Leland Christensen sat near the bench of his son’s team and just chuckled while soaking in his 16-year-old son Ezra’s enthusiasm and newfound goal-scoring talent. The Grantsville High student will participate in the upcoming unified track event, too. These sports programs help his confidence, give him a fun way to incorporate exercise into his life, allow him to learn rules and help him have fun.
“We’ve been doing the running for a long time. This is our first year doing soccer,” Leland Christensen said. “Once he gets excited about learning then he takes right off. He’s always loved ball. He really likes doing this kind of stuff. He really likes the company and everybody cheering him on.”
Ezra gave them plenty of reasons to cheer. He was excited to let people know how many goals he scored.
“Three!” he exclaimed. “In a row! I have fun. Scoring goals is the best.”
Kendra Plant, Joann’s daughter-in-law and the special-ed instructor at Mount Jordan Middle School, thoroughly enjoyed being able to watch five of her former students play for Hillcrest.
“I love it. It makes my heart — I get a little teary-eyed. It’s fun,” she said. “They get so excited when they know people are here watching them. It’s fun. It’s amazing because they’re capable of so much, and they’re so amazing. They have athletic abilities. They’re amazing in the classroom. It’s all about pushing them to do what you know they can do.”
All three of Kendra Plant’s children have volunteered as peer tutors in the special-ed program. She believes parents everywhere should encourage their children to do the same, which can help kids be involved to do things they’d like to do like their peers with normal learning abilities. These peer tutors become friends of those with learning disabilities and accompany them to classes like P.E., art and cooking so they can participate like any other kid.
“It allows the student body to absorb our kids,” she said of peer tutoring. “It’s amazing what it does.”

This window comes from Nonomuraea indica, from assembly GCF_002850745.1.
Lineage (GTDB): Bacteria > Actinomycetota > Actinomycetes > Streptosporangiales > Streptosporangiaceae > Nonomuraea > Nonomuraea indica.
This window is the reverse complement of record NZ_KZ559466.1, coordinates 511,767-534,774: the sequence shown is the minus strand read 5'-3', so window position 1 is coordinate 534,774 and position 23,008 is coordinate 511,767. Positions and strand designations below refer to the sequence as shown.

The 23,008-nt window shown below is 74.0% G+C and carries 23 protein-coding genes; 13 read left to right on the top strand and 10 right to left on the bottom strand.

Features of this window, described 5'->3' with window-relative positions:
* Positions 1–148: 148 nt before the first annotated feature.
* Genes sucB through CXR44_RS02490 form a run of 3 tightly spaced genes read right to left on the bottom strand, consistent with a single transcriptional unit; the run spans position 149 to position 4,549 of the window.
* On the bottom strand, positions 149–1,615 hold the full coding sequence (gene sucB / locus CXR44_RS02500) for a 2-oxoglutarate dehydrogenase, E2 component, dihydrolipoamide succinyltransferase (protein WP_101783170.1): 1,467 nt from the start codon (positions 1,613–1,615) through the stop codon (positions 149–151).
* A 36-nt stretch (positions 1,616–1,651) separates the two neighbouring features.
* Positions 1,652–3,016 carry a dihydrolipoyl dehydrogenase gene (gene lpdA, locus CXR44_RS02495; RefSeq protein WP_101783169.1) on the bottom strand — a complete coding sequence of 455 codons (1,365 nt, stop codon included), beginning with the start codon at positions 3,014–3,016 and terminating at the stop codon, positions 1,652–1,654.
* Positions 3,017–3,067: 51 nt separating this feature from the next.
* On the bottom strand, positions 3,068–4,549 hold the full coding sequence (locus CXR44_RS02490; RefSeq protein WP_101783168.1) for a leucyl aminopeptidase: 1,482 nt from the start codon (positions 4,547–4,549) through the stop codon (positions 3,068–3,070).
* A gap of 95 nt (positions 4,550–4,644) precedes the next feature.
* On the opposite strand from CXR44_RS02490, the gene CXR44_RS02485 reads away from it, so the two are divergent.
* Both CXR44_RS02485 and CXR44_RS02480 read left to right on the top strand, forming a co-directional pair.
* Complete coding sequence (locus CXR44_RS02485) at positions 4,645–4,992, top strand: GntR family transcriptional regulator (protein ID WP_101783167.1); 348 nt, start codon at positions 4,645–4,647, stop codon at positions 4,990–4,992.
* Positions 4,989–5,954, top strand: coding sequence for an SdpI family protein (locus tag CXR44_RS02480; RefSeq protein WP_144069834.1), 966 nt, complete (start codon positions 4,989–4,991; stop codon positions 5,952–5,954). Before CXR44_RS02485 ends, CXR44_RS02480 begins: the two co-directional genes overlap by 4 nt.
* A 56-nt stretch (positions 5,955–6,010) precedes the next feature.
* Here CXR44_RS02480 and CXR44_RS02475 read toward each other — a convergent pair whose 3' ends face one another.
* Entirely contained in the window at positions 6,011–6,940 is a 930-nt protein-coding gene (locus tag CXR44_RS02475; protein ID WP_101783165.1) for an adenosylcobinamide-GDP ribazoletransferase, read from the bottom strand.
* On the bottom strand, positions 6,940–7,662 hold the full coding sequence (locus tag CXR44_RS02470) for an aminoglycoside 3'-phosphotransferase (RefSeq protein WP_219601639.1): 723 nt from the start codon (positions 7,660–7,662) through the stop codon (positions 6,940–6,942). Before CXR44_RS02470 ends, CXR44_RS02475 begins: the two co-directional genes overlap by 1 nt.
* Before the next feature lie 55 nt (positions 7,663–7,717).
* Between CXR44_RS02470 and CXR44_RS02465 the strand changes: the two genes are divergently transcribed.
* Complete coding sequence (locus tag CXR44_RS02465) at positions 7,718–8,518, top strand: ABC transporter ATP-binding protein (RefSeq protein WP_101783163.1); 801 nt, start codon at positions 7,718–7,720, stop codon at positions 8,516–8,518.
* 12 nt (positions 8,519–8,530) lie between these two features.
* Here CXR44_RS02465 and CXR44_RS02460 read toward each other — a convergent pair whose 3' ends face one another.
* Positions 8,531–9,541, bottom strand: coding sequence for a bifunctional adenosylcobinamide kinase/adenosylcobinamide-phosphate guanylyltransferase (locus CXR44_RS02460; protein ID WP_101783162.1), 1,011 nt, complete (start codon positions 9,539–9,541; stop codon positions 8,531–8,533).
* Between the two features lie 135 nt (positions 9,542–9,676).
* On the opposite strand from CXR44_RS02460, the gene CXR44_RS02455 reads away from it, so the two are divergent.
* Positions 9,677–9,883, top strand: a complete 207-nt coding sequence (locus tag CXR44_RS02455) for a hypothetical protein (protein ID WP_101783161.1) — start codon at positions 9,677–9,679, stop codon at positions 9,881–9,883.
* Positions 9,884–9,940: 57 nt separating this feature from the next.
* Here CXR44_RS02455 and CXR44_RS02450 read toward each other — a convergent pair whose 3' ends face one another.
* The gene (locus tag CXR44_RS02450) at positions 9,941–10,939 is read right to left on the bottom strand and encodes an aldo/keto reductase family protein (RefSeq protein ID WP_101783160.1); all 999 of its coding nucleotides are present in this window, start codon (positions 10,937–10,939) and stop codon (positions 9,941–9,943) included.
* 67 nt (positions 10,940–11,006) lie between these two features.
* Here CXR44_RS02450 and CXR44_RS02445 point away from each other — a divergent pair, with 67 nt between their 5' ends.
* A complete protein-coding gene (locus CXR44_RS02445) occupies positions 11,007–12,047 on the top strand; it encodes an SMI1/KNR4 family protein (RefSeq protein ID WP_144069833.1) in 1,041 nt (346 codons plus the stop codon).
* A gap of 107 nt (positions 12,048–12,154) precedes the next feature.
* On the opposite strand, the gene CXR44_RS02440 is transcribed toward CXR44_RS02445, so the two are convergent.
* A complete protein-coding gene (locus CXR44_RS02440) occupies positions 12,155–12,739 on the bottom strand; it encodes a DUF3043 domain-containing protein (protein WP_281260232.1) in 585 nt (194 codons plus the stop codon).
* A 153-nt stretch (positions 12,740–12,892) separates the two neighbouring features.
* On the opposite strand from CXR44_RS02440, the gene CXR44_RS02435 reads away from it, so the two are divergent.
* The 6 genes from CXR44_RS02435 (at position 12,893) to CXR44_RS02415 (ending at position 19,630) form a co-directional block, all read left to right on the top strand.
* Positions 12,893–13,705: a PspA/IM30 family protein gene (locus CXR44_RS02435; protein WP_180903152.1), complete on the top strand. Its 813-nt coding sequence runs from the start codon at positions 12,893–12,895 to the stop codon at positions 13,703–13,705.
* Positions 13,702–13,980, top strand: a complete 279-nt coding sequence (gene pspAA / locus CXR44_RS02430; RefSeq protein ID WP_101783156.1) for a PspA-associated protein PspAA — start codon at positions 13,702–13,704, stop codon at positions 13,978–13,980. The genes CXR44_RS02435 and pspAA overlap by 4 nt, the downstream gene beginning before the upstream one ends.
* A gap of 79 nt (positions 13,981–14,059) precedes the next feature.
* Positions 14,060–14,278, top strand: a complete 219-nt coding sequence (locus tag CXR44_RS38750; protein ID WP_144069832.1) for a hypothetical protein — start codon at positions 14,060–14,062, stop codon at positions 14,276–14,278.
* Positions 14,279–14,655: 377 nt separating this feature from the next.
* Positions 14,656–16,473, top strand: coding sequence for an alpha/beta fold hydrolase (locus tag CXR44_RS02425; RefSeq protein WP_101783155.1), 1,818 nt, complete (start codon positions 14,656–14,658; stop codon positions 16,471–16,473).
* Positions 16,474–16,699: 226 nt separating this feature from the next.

Kendra Plant credited Iacobazzi for being “a huge advocate for these students” who are often misunderstood or ignored. Being on the unified soccer team is just an added bonus for him.
“It’s just nice to know that you’re making a difference in someone’s life through an activity that everyone can enjoy,” he said. “Everyone loves to go out and play a sport. When you go out and do that with your friends, it’s basically just coming out and having fun.”
Iacobazzi doesn’t want to see his special-ed friends sit alone in the lunch room or remain in Ms. Plant’s classroom because they’re avoiding social interactions. He also wants to get his friends to realize that there are stigmas that simply aren’t true. He had to let a friend know that special-ed kids aren’t going to bite people. And he’s more than willing to use his unique position as a school leader to promote awareness and unity.
“I think,” Iacobazzi said, “that it is leading to inclusion — not just people with disabilities but on a broader scale, differences in religion, race, sexuality, everything, including (learning) ability, is the first step to getting that broader inclusion everywhere and not having prejudices.”
That’s why you’ll find him occasionally being as happy for an athlete wearing a different uniform. They’re all on the same team as far as he’s concerned.
“It’s time for them to come out and feel like they’re involved,” he added, “with the school and sports.”
The UHSAA organized the state championship and oversees the program, which doesn't get a lot of publicity or fan fare but goes a long way to make a group of teenagers feel better about themselves and life.
"I would say in terms of impact on the lives of student-athletes and the benefits in their lives, I think Unified Track & Field and Unified Soccer are two of the most important events we run," UHSAA assistant director Jon Ogelsby said. "Not only for the students that participate in the Special Olympics side of it, but also for the students that act as the peer mentors on the field.
"It’s really incredible the impact that both of them get in their lives when you look at a service aspect for the peer mentors and then just the opportunity to participate for the students who traditionally participate in Special Olympics-based activities."